2) Redirect your dog’s attention away from the prey
On your daily walks or during playtime, learn to scan environment for possible prey. If your dog has spots a prey and begins to hunt, stock or chase it, do not yell or reprimand your dog. Actually this could aggravate him further and even encourage the chase. Instead, engage and distract your dog so that his attention is directed away from the object of prey. Keep eye contact with your dog to help him stay focused on you or an activity, rather than on a potential prey.
3) Use positive reinforcement
If your dog responds well in the situation above, and you’re able to successfully distract him from his prey, reward him for his ‘good’ behavior using treats or other positive reinforcement. In the same way, you’ll be able to train a habit in your dog of following and obeying you, not his prey drive.
4) Be sure not to encourage the prey drive
Be sure not to encourage this behavior in your young dog or puppy, if you’re not planning to use it.
Don’t encourage your pup to chase other animals in order to get him running (as a form of exercise). Your dog will like it, and it will become a habitual behavior.
Your dog will not be able to understand the difference between chasing a moving object in the backyard, or a moving object on the other side of the road. This way, your dog can pose a serious danger to himself and to others if he chases people on bicycles, motorized vehicles or animals across the road.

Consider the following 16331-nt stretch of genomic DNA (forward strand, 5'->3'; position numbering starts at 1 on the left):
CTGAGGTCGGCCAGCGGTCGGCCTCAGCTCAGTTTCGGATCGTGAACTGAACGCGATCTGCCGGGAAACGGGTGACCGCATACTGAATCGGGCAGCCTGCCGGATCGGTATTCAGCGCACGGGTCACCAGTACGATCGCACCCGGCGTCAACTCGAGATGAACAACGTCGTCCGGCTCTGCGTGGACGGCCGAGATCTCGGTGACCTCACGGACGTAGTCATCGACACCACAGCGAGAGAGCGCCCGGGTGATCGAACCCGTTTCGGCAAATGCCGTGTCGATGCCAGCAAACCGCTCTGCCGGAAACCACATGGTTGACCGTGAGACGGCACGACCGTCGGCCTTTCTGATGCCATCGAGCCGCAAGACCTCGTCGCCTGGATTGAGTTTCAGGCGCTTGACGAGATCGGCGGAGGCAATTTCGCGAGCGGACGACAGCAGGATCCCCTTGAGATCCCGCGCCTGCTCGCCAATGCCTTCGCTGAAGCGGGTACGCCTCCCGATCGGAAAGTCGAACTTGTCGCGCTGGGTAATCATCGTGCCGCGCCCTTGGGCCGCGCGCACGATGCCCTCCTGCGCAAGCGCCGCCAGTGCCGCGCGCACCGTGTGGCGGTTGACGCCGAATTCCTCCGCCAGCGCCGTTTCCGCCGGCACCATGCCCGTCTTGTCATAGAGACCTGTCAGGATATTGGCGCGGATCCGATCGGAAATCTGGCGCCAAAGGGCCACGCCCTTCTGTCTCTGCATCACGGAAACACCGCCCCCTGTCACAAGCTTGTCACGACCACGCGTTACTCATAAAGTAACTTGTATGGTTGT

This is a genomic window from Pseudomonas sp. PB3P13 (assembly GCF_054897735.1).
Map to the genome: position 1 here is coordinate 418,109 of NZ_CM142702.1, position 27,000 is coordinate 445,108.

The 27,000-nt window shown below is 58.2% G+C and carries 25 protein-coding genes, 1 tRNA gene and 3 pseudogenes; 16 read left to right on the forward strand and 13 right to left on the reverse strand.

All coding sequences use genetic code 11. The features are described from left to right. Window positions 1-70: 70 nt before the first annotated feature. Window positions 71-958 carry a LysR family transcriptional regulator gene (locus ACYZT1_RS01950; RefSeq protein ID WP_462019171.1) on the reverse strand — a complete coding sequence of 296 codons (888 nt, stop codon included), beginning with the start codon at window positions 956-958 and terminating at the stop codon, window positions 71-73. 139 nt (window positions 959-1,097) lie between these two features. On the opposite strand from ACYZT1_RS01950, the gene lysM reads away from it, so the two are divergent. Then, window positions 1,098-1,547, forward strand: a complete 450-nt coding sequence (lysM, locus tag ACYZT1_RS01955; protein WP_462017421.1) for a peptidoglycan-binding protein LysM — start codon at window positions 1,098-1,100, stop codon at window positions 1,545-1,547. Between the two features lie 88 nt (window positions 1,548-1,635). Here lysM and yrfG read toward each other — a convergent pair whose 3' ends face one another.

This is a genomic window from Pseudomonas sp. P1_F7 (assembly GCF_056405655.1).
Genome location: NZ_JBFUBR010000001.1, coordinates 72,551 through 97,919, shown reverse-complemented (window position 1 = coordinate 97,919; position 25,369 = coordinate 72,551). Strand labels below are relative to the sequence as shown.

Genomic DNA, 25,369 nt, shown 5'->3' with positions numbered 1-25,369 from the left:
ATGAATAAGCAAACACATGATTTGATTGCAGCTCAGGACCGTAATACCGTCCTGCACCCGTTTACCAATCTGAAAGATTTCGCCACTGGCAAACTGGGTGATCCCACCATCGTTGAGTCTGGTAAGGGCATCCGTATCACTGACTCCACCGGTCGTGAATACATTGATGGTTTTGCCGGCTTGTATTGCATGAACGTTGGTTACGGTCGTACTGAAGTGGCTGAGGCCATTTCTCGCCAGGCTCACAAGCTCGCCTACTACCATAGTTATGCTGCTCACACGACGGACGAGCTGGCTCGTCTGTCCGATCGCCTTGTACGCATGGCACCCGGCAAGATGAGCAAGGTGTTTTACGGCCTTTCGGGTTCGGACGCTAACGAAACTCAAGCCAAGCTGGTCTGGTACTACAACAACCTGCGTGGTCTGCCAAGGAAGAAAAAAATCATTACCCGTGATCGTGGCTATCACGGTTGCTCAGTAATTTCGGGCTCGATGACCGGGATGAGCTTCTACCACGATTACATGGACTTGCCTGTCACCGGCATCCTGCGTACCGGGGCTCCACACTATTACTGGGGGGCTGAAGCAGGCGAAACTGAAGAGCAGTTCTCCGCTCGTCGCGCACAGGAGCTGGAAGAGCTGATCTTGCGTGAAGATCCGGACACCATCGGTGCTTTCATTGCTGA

5) Train your dog’s recall
Whether you are planning to use the prey drive or not, teaching your dog to come to you when you call is the most important lesson you can teach your pup. Enroll your dog in obedience classes while he is still young. One of the first and important things you will learn is how to get your dog’s attention. Having a reliable recall could save your dog’s life, and is the key to your dog’s success as a normal house pet, or hunting dog (if you want to use your pet for hunting purposes).
Dogs who respond quickly and consistently when you call can enjoy freedoms that other dogs cannot. They can play in the park, walk off-leash and keep out of trouble in most situations.
6) Encourage off-leash walking and other healthy activities
Make sure your dog gets enough healthy activities, such as walking or running off-leash, swimming, climbing, digging or searching for treats. Just be sure your pup is physically fit enough to handle the physical activity – like these dog breeds that make the best running companions.
If you walk your dog off-leash, choose places and times when prey animals aren’t likely to be present. Since many prey animals are active at dawn and dusk, try to avoid these times! It’s best to walk your dog during daylight hours. Similarly, if your dog likes to chase cars, plan your walks away from roads.
7) Keep track of your dog with a GPS tracker
As prepared as we may be, we might not always be able to control the prey drive in dogs. What’s more, our beloved furry friend may escape, get lost, or wander off in the heat of their chase. If you don’t want to be left helpless in that situation, you can take control of your dog’s well-being and always know where he or she is with the help of a GPS tracker.
The small tracking device built especially for dogs, is available in most countries around the world for only $50 to $70 – making it affordable for every dog owner. It works over any range, and easily attaches to all standard dog collars or harnesses. And with the help of the companion app, you can track your dog in real time to know his location anytime, anywhere. Read more about the world’s best-selling GPS tracker for dogs here.
For more information, watch this video made by the Academy for Canine Educators:
We hope this information helps you to better manage the prey drive in your beloved furry friend! Share this article with another dog owner today to spread the knowledge about prey drive in dogs.